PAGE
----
Randomized trial of anaesthetic interventions in external cephalic version for breech presentation

K. S. Khaw, Wee Yee Shara Lee, W. D. Ngan Kee, L. W. Law, T. K. Lau, F. F. Ng, T. Y. Leung

Research output: Journal article publicationJournal articleAcademic researchpeer-review

16 Citations (Scopus)

Abstract

Background: Successful external cephalic version (ECV) for breech presenting fetus reduces the need for Caesarean section (CS). We aimed to compare the success rate of ECV with either spinal anaesthesia (SA) or i.v. analgesia using remifentanil. Methods: In a double-phased, stratified randomized blinded controlled study we compared the success rates of ECV, performed under spinal anaesthesia (SA), i.v. analgesia (IVA) using remifentanil or no anaesthetic interventions. In phase I, 189 patientswere stratified by parity before randomization to ECV, performed by blinded operators, under SA using either hyperbaric bupivacaine 9mgwith fentanyl 15 μg, i.v. remifentanil infusion 0.1 μg kg min-1, or Control (no anaesthetic intervention). Operators performing ECVwere blinded to the treatment allocation. In phase 2, patients in the Control group inwhomthe initial ECV failedwere further randomized to receive either SA (n=9) or IVA (n=9) for a re-attempt. The primary outcome was the incidence of successful ECV. Results: The success rate in Phase 1 was greatest using SA [52/63 (83%)], compared with IVA [40/63 (64%)] and Control [40/63 (64%)], (P=0.027). Median [IQR] pain scores on a visual analogue scale (range 0-100),were 0 [0-0] with SA, 35 [0-60] with IVA and 50 [30-75] in the Control group (P<0.001). Median [IQR] VAS sedation scores were highest with IVA [75 (50-80)], followed by SA, [0 (0-50)] and Control [0 (0-0)]. In phase 2, 7/9 (78%) of ECV re-attempts were successful with SA, whereas all re-attempts using IVA failed (P=0.0007). The incidence of fetal bradycardia necessitating emergency CS within 30 min, was similar among groups; 1.6% (1/63) in the SA and IVA groups and 3.2% (2/63) in the Control group. Conclusions: SA increased the success rate and reduced pain for both primary and re-attempts of ECV, whereas IVA using remifentanil infusion only reduced the pain. There was no significant increase in the incidence of fetal bradycardia or emergency CS, with ECV performed under anaesthetic interventions. Relaxation of the abdominal muscles from SA appears to underlie the improved outcomes for ECV.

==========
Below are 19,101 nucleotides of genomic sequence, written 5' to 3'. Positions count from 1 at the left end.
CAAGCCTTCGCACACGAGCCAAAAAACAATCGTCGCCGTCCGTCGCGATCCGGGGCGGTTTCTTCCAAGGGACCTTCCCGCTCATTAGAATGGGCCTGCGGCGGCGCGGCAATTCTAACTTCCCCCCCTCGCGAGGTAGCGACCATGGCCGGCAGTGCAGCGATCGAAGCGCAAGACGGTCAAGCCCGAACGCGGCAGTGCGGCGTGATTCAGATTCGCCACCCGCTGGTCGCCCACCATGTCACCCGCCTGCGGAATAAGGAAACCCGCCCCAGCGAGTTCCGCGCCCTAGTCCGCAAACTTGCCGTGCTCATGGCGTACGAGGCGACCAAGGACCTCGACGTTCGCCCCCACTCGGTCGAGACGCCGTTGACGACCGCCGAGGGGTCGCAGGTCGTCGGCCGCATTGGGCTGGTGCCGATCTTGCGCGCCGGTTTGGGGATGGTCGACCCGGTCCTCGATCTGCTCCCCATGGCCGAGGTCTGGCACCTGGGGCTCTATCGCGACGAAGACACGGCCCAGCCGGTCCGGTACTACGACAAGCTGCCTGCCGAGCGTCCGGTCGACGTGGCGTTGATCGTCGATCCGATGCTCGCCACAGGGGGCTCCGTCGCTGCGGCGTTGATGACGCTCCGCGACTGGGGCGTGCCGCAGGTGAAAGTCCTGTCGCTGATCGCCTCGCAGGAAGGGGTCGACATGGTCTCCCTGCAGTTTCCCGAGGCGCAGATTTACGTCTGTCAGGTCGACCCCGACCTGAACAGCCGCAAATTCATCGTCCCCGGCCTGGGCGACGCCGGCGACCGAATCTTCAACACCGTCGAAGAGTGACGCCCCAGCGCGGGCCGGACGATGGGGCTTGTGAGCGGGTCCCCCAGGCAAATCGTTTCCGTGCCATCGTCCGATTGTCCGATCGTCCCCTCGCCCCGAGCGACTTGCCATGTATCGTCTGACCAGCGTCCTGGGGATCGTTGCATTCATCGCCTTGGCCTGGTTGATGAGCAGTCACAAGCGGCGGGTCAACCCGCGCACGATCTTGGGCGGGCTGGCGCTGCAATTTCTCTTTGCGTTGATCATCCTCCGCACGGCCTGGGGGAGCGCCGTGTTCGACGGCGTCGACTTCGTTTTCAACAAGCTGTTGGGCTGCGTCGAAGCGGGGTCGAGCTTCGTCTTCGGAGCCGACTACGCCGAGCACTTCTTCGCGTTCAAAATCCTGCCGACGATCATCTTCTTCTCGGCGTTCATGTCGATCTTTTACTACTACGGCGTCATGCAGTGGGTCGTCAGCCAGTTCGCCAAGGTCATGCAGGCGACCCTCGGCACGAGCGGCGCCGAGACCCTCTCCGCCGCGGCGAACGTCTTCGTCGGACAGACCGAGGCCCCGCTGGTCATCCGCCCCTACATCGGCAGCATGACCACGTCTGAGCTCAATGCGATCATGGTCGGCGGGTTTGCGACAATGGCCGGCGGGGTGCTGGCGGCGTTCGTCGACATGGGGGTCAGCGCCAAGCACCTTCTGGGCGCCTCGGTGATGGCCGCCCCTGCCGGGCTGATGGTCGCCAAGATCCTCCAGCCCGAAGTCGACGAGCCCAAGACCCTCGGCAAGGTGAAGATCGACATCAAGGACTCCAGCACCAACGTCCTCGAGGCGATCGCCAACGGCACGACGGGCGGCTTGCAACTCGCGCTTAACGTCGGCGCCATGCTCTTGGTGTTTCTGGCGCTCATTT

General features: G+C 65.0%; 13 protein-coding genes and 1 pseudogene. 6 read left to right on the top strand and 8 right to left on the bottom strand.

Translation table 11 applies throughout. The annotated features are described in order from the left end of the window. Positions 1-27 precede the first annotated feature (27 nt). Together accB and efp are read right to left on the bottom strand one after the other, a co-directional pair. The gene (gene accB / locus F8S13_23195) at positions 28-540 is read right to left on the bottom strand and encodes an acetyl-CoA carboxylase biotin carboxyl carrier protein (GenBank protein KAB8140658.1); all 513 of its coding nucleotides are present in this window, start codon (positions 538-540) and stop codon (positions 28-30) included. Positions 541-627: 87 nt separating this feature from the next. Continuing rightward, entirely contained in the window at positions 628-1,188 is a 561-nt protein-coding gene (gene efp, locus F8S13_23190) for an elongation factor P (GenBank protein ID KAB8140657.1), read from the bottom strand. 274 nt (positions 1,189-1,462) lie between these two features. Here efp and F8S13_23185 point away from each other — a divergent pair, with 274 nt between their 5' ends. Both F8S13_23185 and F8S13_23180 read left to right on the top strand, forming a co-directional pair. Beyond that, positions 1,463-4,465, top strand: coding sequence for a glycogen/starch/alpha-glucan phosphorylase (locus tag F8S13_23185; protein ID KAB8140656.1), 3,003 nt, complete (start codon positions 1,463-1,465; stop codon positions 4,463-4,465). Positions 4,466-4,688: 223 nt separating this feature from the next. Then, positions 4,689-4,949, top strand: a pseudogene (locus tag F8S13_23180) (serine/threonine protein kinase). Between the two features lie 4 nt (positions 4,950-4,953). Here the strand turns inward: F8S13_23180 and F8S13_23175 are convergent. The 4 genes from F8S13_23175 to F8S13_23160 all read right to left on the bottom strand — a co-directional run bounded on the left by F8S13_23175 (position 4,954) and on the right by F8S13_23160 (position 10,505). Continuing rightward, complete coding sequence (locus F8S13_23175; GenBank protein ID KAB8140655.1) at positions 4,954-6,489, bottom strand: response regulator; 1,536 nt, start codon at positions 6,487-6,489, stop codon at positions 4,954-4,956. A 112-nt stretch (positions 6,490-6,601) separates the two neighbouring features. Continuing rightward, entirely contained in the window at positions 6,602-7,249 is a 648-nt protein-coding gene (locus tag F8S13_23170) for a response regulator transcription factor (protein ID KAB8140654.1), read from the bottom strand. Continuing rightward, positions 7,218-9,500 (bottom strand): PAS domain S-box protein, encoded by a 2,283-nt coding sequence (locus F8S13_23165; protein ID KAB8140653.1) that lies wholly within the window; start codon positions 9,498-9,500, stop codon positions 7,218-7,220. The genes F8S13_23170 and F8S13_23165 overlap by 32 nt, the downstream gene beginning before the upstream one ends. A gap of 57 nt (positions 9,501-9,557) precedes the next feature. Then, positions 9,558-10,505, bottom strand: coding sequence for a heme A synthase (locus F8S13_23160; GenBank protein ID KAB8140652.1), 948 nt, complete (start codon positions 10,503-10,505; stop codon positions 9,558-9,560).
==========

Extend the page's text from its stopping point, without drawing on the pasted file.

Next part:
Original languageEnglish
Pages (from-to)944-950
Number of pages7
JournalBritish Journal of Anaesthesia
Volume114
Issue number6
DOIs
Publication statusPublished - 1 Jan 2015

Keywords

  • Anesthesia regional
  • Anesthesia, spinal
  • Breech presentation
  • External cephalic version
  • Obstetrics
  • Remifentanil, analgesia, obstetric
  • Term birth

ASJC Scopus subject areas

  • Anesthesiology and Pain Medicine

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